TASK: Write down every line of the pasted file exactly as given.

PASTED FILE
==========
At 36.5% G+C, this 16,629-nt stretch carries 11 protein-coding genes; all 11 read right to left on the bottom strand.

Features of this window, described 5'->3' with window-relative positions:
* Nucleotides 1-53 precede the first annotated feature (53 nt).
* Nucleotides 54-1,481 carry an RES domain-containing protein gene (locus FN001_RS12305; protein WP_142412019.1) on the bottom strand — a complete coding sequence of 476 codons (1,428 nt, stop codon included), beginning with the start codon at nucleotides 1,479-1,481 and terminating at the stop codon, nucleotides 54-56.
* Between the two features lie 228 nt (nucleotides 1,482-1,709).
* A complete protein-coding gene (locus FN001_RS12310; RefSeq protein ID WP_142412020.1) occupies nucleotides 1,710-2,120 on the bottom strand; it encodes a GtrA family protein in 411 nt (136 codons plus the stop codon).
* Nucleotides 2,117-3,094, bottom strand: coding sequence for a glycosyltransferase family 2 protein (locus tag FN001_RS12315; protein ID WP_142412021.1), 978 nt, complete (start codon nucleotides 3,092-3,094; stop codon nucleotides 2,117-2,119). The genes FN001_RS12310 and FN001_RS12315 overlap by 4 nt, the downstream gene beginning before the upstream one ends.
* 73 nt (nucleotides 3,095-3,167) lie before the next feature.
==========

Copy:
At 36.5% G+C, this 16,629-nt stretch carries 11 protein-coding genes; all 11 read right to left on the bottom strand.

Features of this window, described 5'->3' with window-relative positions:
* Nucleotides 1-53 precede the first annotated feature (53 nt).
* Nucleotides 54-1,481 carry an RES domain-containing protein gene (locus FN001_RS12305; protein WP_142412019.1) on the bottom strand — a complete coding sequence of 476 codons (1,428 nt, stop codon included), beginning with the start codon at nucleotides 1,479-1,481 and terminating at the stop codon, nucleotides 54-56.
* Between the two features lie 228 nt (nucleotides 1,482-1,709).
* A complete protein-coding gene (locus FN001_RS12310; RefSeq protein ID WP_142412020.1) occupies nucleotides 1,710-2,120 on the bottom strand; it encodes a GtrA family protein in 411 nt (136 codons plus the stop codon).
* Nucleotides 2,117-3,094, bottom strand: coding sequence for a glycosyltransferase family 2 protein (locus tag FN001_RS12315; protein ID WP_142412021.1), 978 nt, complete (start codon nucleotides 3,092-3,094; stop codon nucleotides 2,117-2,119). The genes FN001_RS12310 and FN001_RS12315 overlap by 4 nt, the downstream gene beginning before the upstream one ends.
* 73 nt (nucleotides 3,095-3,167) lie before the next feature.